The thesis proposed an idea for space where these traumas, with their often beautiful but incredibly toxic colours and chemicals, may be extracted and exposed: a revealing of the innards of the earth, through the architecture.
The group of us then began to formulate an idea for a forensic repeal of Johannesburg’s mining processes. We were really attracted to the strange, Mars-like quality of the mine dumps, and over time, we started to become interested in the way they are being appropriated. When we walked the mine dumps, we found clues of the spatial activities occurring there, past and present- zama zama’s tools; orange peels, egg shells, red cloth (Shembe ritual items); centuries-old glass bottles from the Johannesburg Mineral Company; fossilised bones, plants, toxic chemical pigments from the AMD. All of these give clues to past and present spatial uses and challenges.
We presented a “forensic scan” of the artefacts, drawings we produced and factual research and media excerpts about the areas we were looking at. We collaborated with a great photographer, Jason Larkin, whose work exposes the everyday activities on the eerie, sci-fi landscapes of the mine dumps. The viewer had to piece together the fragments of the “scan” that was presented.
What were your biggest surprises and discoveries at the mine dumps?
The stories we discovered through researched media accounts were remarkable. Stories of disappearing houses, of ghosts and of revived cemeteries. We also visited various mine dumps sites around Johannesburg’s mining belt, which we discovered were strangely easily accessible, even though sometimes incredibly dangerous and valuable due to the artefacts and chemicals or minerals dispersed around them.
We were really surprised that there are urban “fossils” (like the old glass bottles), just sitting there, surfacing all the time.
We found archaeological research about an unmarked cemetery for Chinese labourers, discovered very recently at Langlaagte. The mine dump is still relatively open and accessible.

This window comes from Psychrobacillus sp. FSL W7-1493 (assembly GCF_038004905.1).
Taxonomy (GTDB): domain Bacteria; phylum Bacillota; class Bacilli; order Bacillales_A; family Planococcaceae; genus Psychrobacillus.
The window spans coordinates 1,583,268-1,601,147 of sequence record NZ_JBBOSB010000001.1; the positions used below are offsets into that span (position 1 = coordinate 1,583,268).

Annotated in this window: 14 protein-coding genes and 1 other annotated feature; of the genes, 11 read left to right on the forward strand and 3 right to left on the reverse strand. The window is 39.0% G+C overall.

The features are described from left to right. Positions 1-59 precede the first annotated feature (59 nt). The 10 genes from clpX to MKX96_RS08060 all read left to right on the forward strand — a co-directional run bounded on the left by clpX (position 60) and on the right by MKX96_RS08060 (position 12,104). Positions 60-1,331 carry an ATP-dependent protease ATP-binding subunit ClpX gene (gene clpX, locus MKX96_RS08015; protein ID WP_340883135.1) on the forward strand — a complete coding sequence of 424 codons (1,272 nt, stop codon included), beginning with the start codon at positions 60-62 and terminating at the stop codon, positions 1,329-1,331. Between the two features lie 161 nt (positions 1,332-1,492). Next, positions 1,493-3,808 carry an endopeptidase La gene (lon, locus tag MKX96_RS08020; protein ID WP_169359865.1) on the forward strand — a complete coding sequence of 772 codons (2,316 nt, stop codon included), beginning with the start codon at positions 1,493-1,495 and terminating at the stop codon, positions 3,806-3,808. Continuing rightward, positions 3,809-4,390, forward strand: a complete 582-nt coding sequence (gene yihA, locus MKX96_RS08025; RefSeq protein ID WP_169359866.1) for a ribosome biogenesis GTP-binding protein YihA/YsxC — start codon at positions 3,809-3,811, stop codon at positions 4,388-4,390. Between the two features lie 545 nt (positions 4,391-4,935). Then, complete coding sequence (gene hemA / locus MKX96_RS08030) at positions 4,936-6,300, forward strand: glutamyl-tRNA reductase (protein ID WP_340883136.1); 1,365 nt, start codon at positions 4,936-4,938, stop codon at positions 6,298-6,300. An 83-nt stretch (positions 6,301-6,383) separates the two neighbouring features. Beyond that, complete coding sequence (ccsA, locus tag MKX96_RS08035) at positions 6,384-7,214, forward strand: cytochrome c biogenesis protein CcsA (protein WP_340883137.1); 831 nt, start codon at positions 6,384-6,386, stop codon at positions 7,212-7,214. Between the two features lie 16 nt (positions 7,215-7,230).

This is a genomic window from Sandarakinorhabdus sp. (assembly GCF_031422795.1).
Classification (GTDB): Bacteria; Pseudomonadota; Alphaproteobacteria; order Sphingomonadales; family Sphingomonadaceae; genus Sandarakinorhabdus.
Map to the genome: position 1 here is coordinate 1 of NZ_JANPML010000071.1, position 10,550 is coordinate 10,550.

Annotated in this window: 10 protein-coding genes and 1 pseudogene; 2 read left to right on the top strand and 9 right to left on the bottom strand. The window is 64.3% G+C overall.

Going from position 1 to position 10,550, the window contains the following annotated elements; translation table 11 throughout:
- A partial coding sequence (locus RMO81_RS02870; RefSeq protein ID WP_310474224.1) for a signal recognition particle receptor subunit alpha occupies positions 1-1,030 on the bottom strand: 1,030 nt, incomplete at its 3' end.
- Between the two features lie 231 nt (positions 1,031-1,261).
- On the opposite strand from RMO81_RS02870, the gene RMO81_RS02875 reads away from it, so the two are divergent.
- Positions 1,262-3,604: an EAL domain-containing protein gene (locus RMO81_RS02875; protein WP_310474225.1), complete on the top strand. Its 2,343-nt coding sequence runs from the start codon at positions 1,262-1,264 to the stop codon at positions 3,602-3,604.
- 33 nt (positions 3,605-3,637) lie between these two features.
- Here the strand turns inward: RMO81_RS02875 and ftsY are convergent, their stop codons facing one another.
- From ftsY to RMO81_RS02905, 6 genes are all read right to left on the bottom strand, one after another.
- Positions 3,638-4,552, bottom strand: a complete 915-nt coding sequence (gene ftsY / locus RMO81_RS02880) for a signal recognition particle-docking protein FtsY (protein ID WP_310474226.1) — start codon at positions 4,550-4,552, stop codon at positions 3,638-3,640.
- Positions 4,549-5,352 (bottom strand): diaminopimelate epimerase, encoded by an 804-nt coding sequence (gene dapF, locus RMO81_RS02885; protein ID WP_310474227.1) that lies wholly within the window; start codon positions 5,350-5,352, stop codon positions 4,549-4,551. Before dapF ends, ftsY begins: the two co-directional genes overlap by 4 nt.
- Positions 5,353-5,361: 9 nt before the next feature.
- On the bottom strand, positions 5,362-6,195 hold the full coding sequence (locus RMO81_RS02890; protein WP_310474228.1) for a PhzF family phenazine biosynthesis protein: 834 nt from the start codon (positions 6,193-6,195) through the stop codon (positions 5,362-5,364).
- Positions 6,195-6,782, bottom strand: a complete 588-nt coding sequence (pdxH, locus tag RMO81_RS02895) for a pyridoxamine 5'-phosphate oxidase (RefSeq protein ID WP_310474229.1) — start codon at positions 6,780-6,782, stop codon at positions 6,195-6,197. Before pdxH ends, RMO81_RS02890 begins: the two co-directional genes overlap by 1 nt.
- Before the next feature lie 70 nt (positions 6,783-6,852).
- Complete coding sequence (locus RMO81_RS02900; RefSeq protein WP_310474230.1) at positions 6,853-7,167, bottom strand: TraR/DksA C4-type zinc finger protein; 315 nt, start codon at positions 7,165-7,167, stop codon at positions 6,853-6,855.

One of the research pieces we found indicated that a man had burned from the waist down when he fell into an unmarked mine, which had been decommissioned but remained burning coal for decades after.
What distinguishes the South African architectural landscape from the rest of the continent and the world?
Our cities are ahead of our architectures: we have so much richness and strangeness here to draw from conceptually. Overseas, the perception would seem to be much more indirect: although many of the spatial design systems are far better equipped, they are oversaturated by the “academic best practice”, and many of their controlled environments tend to sterilise innovation; or even the possibilities for shear dumb-luck discoveries.
Can architecture be a tool for social change?
We certainly believe so. Buildings and the spaces around them offer a considerable subconscious platform for the way in which people meet and interact. Buildings hold the power to wall people out, or in, to stand as landmark or meaning to group of people, to be a space of refuse or destruction. It can be a haven for marginalised communities, or a pedestal for the hierarchies of political agendas. Architecture is the set to the play of politics and economics.
Architecture is more than just form and aesthetics; it embodies politics, activism and community.
What advice can you offer young creatives?
Perseverance – both in terms of energy, and innovativeness. There are so many ideas out there to be made, built on and remade; so many moments of delight, despite the challenges of bureaucratic processes in our cities.
As young creatives ourselves, we would advise others to follow their passions, and not trends in the architecture field.
To find out more about the work of Counterspace Studio, see their website.